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ORIGINAL ARTICLE
Year : 2022  |  Volume : 5  |  Issue : 2  |  Page : 188-197

Medical education at the time of COVID-19: A national multi-institutional experiences in undergraduate education in Saudi Arabia


1 Department of Medical Education, College of Medicine, King Saud University, Riyadh, Saudi Arabia
2 Department of Physiology, College of Medicine, Imam Abdulrahman Bin Faisal University, Dammam, Saudi Arabia
3 Department Medical Education, College of Medicine, Umm Alqura University, Makka Almukarama, Saudi Arabia
4 Department of Surgery, College of Medicine, King Khalid University, Abha, Saudi Arabia
5 Department of clinical biochemistry, College of Medicine, King Khalid University, Abha, Saudi Arabia
6 Department of Surgery, College of Medicine, King Faisal Specialist Hospital, Alfaisal University, Riyadh, Saudi Arabia
7 Department of Medicine, College of Medicine, Jazan University, Jazan, Saudi Arabia
8 Family Medicine and Medical Education, King Saud University, Riyadh, Saudi Arabia
9 Department of Medical Education, Dean, College of Medicine, Qassim University, Qassim, Saudi Arabia
10 Department of Pediatrics, College of Medicine, King Saud Bin Abdulaziz University for Health Sciences, Riyadh, Saudi Arabia
11 Department of Surgery, College of Medicine, Kind Saud University, Riyadh, Saudi Arabia
12 Medical Education and Physiology, College of Medicine, King Saud University, Riyadh, Saudi Arabia

Correspondence Address:
Mona M Soliman
Department of Physiology and Medical Education, College of Medicine, King Saud University, Riyadh
Saudi Arabia
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Source of Support: None, Conflict of Interest: None


DOI: 10.4103/jnsm.jnsm_50_21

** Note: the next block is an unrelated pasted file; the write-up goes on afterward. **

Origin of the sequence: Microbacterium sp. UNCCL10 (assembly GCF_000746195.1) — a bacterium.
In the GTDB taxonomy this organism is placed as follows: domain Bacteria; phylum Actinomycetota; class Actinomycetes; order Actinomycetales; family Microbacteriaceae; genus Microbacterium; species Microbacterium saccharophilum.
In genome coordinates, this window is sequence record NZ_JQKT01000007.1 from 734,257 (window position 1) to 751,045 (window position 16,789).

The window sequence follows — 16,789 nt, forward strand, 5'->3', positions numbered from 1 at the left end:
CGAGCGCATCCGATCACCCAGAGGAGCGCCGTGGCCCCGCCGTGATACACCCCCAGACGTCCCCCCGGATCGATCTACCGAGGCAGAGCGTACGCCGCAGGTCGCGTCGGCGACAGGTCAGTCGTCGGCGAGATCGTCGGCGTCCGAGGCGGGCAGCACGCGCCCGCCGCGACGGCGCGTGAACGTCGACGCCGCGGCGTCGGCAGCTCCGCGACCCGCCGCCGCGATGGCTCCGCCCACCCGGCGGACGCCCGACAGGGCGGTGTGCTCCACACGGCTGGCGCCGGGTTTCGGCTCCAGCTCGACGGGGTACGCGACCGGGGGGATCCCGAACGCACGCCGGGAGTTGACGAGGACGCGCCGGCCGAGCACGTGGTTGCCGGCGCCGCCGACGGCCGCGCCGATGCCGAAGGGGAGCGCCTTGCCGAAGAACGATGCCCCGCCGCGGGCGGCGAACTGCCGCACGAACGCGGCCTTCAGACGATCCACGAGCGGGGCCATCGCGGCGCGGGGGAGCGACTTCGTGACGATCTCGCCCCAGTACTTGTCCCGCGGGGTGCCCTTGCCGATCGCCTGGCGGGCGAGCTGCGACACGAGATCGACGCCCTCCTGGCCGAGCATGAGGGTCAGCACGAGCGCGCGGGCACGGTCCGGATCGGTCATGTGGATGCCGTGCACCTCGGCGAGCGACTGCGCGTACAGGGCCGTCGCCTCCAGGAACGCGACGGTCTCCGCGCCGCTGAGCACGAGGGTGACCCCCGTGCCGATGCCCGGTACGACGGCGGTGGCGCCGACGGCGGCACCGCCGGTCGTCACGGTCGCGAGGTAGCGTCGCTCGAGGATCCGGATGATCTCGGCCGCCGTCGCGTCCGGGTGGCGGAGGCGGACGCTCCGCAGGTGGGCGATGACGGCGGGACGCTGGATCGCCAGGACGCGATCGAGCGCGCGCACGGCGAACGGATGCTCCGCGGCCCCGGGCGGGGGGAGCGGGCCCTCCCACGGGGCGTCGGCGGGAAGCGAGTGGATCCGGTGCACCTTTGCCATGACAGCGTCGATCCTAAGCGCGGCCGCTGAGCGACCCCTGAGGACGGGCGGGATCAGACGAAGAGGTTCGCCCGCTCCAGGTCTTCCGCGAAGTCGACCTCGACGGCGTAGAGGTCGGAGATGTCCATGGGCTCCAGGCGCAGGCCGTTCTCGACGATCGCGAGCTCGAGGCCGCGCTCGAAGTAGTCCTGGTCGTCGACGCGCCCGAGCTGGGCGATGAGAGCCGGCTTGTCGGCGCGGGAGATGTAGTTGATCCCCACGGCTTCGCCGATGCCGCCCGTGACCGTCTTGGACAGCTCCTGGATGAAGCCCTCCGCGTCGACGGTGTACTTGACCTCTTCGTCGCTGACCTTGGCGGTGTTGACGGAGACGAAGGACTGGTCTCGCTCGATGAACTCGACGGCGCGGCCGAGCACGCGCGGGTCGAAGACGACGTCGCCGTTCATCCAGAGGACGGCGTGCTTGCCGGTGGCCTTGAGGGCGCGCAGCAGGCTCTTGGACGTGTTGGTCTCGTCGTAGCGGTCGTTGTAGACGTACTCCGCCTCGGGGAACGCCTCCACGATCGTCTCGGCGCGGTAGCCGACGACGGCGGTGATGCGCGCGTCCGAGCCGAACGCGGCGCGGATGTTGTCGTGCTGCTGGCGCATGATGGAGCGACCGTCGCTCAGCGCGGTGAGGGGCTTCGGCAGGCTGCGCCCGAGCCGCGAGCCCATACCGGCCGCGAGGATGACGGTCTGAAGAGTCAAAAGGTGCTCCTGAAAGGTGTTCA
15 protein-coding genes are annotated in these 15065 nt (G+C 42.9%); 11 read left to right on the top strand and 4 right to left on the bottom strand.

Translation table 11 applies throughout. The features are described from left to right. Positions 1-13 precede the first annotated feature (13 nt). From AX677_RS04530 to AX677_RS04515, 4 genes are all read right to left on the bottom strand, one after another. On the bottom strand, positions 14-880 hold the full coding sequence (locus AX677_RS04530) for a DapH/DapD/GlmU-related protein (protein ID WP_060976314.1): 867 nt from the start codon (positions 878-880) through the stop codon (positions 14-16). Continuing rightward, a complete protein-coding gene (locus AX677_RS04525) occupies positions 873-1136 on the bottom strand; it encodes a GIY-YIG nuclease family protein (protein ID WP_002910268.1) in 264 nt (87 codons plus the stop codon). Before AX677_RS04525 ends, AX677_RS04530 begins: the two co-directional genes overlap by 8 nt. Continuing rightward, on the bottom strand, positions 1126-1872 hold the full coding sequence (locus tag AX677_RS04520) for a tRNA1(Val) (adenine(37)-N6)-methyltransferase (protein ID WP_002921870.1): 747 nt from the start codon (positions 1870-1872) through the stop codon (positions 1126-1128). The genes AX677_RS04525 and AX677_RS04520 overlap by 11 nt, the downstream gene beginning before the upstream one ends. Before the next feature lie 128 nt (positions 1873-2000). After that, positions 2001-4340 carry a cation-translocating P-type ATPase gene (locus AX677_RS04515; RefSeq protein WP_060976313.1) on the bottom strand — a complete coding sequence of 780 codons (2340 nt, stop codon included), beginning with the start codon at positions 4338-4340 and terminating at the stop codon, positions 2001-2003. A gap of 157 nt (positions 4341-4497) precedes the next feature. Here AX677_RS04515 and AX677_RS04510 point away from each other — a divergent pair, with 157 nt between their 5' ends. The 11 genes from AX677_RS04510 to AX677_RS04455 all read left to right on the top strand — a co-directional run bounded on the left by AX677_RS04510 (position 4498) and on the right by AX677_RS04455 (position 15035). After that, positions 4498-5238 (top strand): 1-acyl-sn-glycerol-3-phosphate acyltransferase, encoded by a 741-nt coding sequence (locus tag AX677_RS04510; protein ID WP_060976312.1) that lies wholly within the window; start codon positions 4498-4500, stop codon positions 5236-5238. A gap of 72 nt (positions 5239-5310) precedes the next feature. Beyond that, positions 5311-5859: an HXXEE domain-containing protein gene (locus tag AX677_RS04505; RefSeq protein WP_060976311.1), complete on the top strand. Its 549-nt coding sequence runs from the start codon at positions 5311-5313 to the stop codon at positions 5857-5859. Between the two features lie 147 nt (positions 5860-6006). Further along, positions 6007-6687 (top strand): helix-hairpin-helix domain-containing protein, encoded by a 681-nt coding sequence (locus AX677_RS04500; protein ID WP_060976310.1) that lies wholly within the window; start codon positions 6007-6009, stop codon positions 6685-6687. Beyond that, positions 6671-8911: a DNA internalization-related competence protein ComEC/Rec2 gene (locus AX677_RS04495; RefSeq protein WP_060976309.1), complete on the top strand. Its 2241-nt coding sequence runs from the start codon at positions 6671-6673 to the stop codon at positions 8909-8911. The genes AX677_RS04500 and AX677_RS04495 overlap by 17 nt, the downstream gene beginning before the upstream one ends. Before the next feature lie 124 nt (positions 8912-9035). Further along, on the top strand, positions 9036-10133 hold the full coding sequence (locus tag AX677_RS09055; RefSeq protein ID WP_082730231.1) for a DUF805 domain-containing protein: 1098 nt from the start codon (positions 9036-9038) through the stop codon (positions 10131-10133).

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Background: The coronavirus disease-2019 (COVID-19) pandemic has disrupted medical education worldwide. This study investigates how Saudi medical colleges face the pandemic and proceed with teaching and assessment plans. The study also highlights the best practices employed by Saudi medical colleges during the time of COVID-19 crisis and proposes a contingency plan in the event of future outbreaks necessitating similar containment measures. Methods: This cross-sectional study was conducted among medical colleges in Saudi Arabia between June and August 2020. A convenience sampling method was applied. An online questionnaire was designed. The questionnaire consisted of six main parts: basic demographic data, curriculum, teaching and learning, learning management systems (LMS), assessment, and lessons learned. The questions targeting the educational process focused on what was happening before and what was done during the pandemic. Data were collected using Google Forms. The data was analyzed using SPSS. Results: A variety of teaching modalities were used before the pandemic, including class lectures (95.46%), problem-based learning (70%), case-based learning (47.25%), team-based learning (43.67%), videos/online interaction (24.58%), and flipped classroom (18.13%). During the pandemic, 97.87% of the participants used video lectures. During the pandemic, PBL and tutorial usage were reduced to 40.09% and 48.44% compared to 71.59% and 64.91% before the pandemic, respectively. Most faculty members (65.39%) reported no problems (nor did they encounter any obstacles) during online classes. Fully 96.18% of participants used Blackboard LMS during the pandemic. During the COVID-19 pandemic, 50.83% of participants reported utilizing continuous assessment, and 50.35% reported that the summative (final) assessment they performed was an online assessment. Most participants reported (85.68%) use online multiple-choice questions, followed by students' projects (34.84%), online SAQs (25.53%), and online objective structured clinical examinations (21.47%) if the pandemic were to continue. Conclusions: This study's value lies in the large sample of faculty and nationwide distribution of responses. Study results enable an understanding of early heuristic responses to online education, which may be used as a guide for mitigation efforts and to identify success stories, obstacles, key issues, and solutions.


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